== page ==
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Chapter 14 Review

Define the following:


Histamines – trigger the inflammatory response
Phagocytes – digest foreign particles and pathogens
Pathogen – disease causing agent
Pyrogens – hormones which stimulate the brain to increase body temperature
Macrophages – large phagocytes
Antigens – organism or parts of organisms that can trigger an immune response, this includes
mold, bacteria, viruses, or foreign cells.
Epitopes - sites on the surface of an antigen molecule to which a single antibody molecule binds
Interleukins - any group of naturally occurring proteins that mediate communication between
cells; regulate cell growth, differentiation, and mobility; important in stimulating immune
responses, such as inflammation
cytokins – polypeptides

1. Differentiate between antibiotics and vaccines


a. Antibiotics kill bacteria,
b. Vaccines prepare for immunity to a particular disease, causes a person to develop
artificially acquired active immunity
2. How does active immunity differ from passive immunity
a. Active immunity
i. Naturally acquired – exposure to live pathogens, results in symptoms of a
disease and stimulation of an immune response
ii.Artificially acquired – exposure to a vaccine containing weakened or
dead pathogens or their components, results in stimulation of an immune
response without the severe symptoms of a disease
b. Passive immunity
i. Artificially acquired – injection of gamma globulin containing
antibodies, results in short term immunity without stimulating an
immune response
ii.Naturally acquired – antibodies passed to fetus from pregnant woman
with active immunity, results in short term immunity for infant without
stimulating an immune response
3. Explain B cell cloning
Members of varieties of B cells originate from a single early cell, so they are all
alike, forming a clone. Each variety has a particular type of antigen receptor on their
cell membranes that can respond only to a specific antigen.
4. What are the 3 signs of infection?
a. Local infection – redness, swelling, pain, warmth
b. Systemic infection – fever, chills, aches
5. What is the benefit of having a fever’
a. It indicates the body is fighting off the infection; kicks off immune system into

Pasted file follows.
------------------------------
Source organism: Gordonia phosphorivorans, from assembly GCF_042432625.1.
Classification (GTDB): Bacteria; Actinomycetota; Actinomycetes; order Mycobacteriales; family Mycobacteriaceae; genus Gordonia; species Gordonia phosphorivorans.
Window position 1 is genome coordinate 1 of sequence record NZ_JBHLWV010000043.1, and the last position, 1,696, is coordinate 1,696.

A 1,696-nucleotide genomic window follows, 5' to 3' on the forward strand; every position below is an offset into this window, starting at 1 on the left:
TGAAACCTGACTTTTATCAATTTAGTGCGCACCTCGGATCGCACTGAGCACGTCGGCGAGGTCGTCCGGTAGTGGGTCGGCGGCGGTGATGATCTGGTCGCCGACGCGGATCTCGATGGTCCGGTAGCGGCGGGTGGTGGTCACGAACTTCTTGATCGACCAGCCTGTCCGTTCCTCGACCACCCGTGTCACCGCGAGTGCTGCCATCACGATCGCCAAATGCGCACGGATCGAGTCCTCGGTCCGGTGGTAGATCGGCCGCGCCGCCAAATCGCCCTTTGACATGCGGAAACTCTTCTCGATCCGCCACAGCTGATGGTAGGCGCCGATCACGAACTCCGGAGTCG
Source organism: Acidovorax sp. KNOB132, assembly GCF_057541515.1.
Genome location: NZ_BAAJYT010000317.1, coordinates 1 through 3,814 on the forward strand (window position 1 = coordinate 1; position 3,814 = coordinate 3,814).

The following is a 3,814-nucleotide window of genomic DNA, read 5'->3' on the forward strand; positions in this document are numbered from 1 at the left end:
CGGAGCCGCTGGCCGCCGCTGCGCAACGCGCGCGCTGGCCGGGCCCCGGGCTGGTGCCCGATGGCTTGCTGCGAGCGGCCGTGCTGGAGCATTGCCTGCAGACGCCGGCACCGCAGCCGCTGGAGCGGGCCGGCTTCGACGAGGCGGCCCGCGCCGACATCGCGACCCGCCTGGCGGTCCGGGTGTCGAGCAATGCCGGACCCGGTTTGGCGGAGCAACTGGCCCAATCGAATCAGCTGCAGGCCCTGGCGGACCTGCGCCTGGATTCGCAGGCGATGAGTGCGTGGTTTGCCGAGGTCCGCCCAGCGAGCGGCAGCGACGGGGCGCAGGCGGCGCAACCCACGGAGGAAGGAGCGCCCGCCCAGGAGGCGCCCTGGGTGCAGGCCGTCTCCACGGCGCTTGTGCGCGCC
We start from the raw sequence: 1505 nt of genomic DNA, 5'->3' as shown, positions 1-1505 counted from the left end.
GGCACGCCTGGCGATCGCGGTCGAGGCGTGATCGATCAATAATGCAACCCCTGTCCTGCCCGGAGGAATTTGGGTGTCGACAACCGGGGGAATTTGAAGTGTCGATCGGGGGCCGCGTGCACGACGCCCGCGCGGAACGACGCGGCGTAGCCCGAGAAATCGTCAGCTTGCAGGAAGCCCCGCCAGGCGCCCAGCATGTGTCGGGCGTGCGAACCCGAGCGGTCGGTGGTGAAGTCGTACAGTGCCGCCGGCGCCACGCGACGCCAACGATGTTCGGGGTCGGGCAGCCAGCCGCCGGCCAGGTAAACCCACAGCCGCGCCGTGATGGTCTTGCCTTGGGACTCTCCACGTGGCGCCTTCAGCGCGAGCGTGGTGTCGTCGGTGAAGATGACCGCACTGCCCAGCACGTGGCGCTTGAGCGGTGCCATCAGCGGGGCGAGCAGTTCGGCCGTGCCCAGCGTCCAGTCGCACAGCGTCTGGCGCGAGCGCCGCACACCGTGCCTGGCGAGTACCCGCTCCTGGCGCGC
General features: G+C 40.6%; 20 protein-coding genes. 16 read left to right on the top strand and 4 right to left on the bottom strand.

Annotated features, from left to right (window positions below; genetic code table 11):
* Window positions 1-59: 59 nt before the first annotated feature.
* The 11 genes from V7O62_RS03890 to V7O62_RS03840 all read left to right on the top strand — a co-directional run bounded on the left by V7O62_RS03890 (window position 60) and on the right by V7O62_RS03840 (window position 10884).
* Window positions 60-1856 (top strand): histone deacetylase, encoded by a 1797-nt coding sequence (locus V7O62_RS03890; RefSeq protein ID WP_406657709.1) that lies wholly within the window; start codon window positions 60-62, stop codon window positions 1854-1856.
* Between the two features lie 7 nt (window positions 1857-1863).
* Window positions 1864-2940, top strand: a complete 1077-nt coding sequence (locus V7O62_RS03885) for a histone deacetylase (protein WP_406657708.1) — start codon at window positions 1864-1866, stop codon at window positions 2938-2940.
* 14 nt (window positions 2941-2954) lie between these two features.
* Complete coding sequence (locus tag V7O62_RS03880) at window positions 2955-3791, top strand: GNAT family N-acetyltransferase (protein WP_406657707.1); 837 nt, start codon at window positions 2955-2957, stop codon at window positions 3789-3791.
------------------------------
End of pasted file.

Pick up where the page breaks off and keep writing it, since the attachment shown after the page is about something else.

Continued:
high gear, spurring the rapid production of white blood cells
6. Differentiate between endotoxins and exotoxins
a. endotoxin - A toxin that forms an integral part of the cell wall of certain
bacteria and is only released upon destruction of the bacterial cell. Endotoxins
are less potent and less specific than most exotoxins and do not form toxoids.
b. exotoxin - a potent toxin formed and secreted by the bacterial cell, and found
free in the surrounding medium.
7. What is the body’s first line of defense
a. skin, scabs; mucus membranes in the nose, respiratory tract, digestive and
reproductive tracts; hair and cilia; tears; stomach acid; symbiotic organism [E
Coli]
8. What cells make up the body’s second line of defense? What is the function of each
of these cells?
a. White blood cells
i. Phagocytes – digest foreign particles and pathogens
ii.Macrophages – large phagocytes
9. What are the 2 functions of the lymph system
a. return fluids, proteins, and waste products back to the blood
b. defend the body against disease by destroying bacteria and viruses
10. What are the functions of tonsils, thymus and spleen?
a. Tonsils – filters and destroys bacteria
b. Thymus – produces hormones that help mature white blood cells
c. Spleen – removes worn out red blood cells, platelets, bacteria, and other particles
from the blood, stores lymphocytes
11. What are the 5 antibodies and what function does each have?
a. IgM: 1st to respond in a primary response to an antigen
b. IgA: protects portals of entry to the body
c. IgE: responds to allergic reactions and parasite infections
d. IgD: found on mature B cells
e. IgG: effective against antigens in secondary response and toxins, viruses, and
bacteria
12. What are the 3 methods of infection and give examples of each
a. Airborne or droplet infection – sneezing coughing, talking
b. Waterborne infection – contaminated drinking water
c. Contact infections – glassware, silverware, puncture wounds, sexual contact
13. What is the sign of a systemic infection
a. fever, chills, aches
14. Differentiate between MHC I and MHC II
a. MHC I – present on the surface of any nucleated cell
b. MHC II – present on the surface of immune cells
15. What are the body’s nonspecific defenses , its humoral defense and its cellular
defense?
a. nonspecific defenses - 1st line ( #7) 2nd line ( #8)
b. humoral defense - B-cells  memory cells (seek out certain pathogens) and
plasma cells (produce antibodies)
c. cellular defense ~ T-cells (#17b)
16. Differentiate between live “weakened” virus vaccine and killed virus vaccine
a. Live “weakened” virus vaccine - contain weakened (altered )forms of the virus
b. Killed virus vaccine - contain viruses that have been treated by
chemical or physical means to prevent them from replicating in the
vaccinate
17. Differentiate B cells from T cells
a. made and matured in bone marrow; seek out specific pathogens and produce
antibodies
b. have a direct interaction with antigens; destroy virus infected cells
18. Be familiar with the history of Polio in America and the work of the March of
Dimes. Study your movie notes